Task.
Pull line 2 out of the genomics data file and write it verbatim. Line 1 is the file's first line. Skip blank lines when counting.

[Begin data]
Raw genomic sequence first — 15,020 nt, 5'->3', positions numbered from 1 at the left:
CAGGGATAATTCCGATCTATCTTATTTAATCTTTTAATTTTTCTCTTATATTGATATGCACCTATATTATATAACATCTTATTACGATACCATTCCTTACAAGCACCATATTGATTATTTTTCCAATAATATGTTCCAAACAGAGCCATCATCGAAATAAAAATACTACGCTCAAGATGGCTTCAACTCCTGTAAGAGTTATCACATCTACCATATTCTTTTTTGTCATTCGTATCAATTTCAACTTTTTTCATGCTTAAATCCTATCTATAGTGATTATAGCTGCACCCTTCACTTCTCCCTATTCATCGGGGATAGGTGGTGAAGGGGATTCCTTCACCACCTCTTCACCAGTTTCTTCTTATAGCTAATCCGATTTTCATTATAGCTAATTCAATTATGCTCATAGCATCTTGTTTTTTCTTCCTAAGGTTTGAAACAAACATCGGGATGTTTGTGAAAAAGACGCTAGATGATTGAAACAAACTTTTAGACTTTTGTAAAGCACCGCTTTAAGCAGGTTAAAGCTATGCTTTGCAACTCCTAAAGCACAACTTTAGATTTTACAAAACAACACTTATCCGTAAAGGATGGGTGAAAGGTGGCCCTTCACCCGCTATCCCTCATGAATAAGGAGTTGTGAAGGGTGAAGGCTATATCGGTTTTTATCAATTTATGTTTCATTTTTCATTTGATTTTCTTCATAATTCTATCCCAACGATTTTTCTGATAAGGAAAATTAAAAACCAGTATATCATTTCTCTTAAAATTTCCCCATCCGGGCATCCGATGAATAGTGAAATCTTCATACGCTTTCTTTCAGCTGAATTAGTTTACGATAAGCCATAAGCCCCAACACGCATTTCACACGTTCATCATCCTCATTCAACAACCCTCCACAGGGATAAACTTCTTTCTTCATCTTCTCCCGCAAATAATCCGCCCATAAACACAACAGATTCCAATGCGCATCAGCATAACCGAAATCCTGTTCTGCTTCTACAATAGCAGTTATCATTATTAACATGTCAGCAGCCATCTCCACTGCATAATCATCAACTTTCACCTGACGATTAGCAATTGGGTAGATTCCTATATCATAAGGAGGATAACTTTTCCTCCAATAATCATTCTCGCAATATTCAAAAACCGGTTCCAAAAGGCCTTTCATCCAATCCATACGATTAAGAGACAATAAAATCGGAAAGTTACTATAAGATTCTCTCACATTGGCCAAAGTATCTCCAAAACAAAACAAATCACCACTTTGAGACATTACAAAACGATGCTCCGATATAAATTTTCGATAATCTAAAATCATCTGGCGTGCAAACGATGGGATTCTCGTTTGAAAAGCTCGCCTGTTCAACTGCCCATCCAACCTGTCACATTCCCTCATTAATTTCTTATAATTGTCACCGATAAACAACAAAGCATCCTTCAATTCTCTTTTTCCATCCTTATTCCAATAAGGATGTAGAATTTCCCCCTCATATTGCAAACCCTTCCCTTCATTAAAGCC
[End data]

CAGGGATAATTCCGATCTATCTTATTTAATCTTTTAATTTTTCTCTTATATTGATATGCACCTATATTATATAACATCTTATTACGATACCATTCCTTACAAGCACCATATTGATTATTTTTCCAATAATATGTTCCAAACAGAGCCATCATCGAAATAAAAATACTACGCTCAAGATGGCTTCAACTCCTGTAAGAGTTATCACATCTACCATATTCTTTTTTGTCATTCGTATCAATTTCAACTTTTTTCATGCTTAAATCCTATCTATAGTGATTATAGCTGCACCCTTCACTTCTCCCTATTCATCGGGGATAGGTGGTGAAGGGGATTCCTTCACCACCTCTTCACCAGTTTCTTCTTATAGCTAATCCGATTTTCATTATAGCTAATTCAATTATGCTCATAGCATCTTGTTTTTTCTTCCTAAGGTTTGAAACAAACATCGGGATGTTTGTGAAAAAGACGCTAGATGATTGAAACAAACTTTTAGACTTTTGTAAAGCACCGCTTTAAGCAGGTTAAAGCTATGCTTTGCAACTCCTAAAGCACAACTTTAGATTTTACAAAACAACACTTATCCGTAAAGGATGGGTGAAAGGTGGCCCTTCACCCGCTATCCCTCATGAATAAGGAGTTGTGAAGGGTGAAGGCTATATCGGTTTTTATCAATTTATGTTTCATTTTTCATTTGATTTTCTTCATAATTCTATCCCAACGATTTTTCTGATAAGGAAAATTAAAAACCAGTATATCATTTCTCTTAAAATTTCCCCATCCGGGCATCCGATGAATAGTGAAATCTTCATACGCTTTCTTTCAGCTGAATTAGTTTACGATAAGCCATAAGCCCCAACACGCATTTCACACGTTCATCATCCTCATTCAACAACCCTCCACAGGGATAAACTTCTTTCTTCATCTTCTCCCGCAAATAATCCGCCCATAAACACAACAGATTCCAATGCGCATCAGCATAACCGAAATCCTGTTCTGCTTCTACAATAGCAGTTATCATTATTAACATGTCAGCAGCCATCTCCACTGCATAATCATCAACTTTCACCTGACGATTAGCAATTGGGTAGATTCCTATATCATAAGGAGGATAACTTTTCCTCCAATAATCATTCTCGCAATATTCAAAAACCGGTTCCAAAAGGCCTTTCATCCAATCCATACGATTAAGAGACAATAAAATCGGAAAGTTACTATAAGATTCTCTCACATTGGCCAAAGTATCTCCAAAACAAAACAAATCACCACTTTGAGACATTACAAAACGATGCTCCGATATAAATTTTCGATAATCTAAAATCATCTGGCGTGCAAACGATGGGATTCTCGTTTGAAAAGCTCGCCTGTTCAACTGCCCATCCAACCTGTCACATTCCCTCATTAATTTCTTATAATTGTCACCGATAAACAACAAAGCATCCTTCAATTCTCTTTTTCCATCCTTATTCCAATAAGGATGTAGAATTTCCCCCTCATATTGCAAACCCTTCCCTTCATTAAAGCC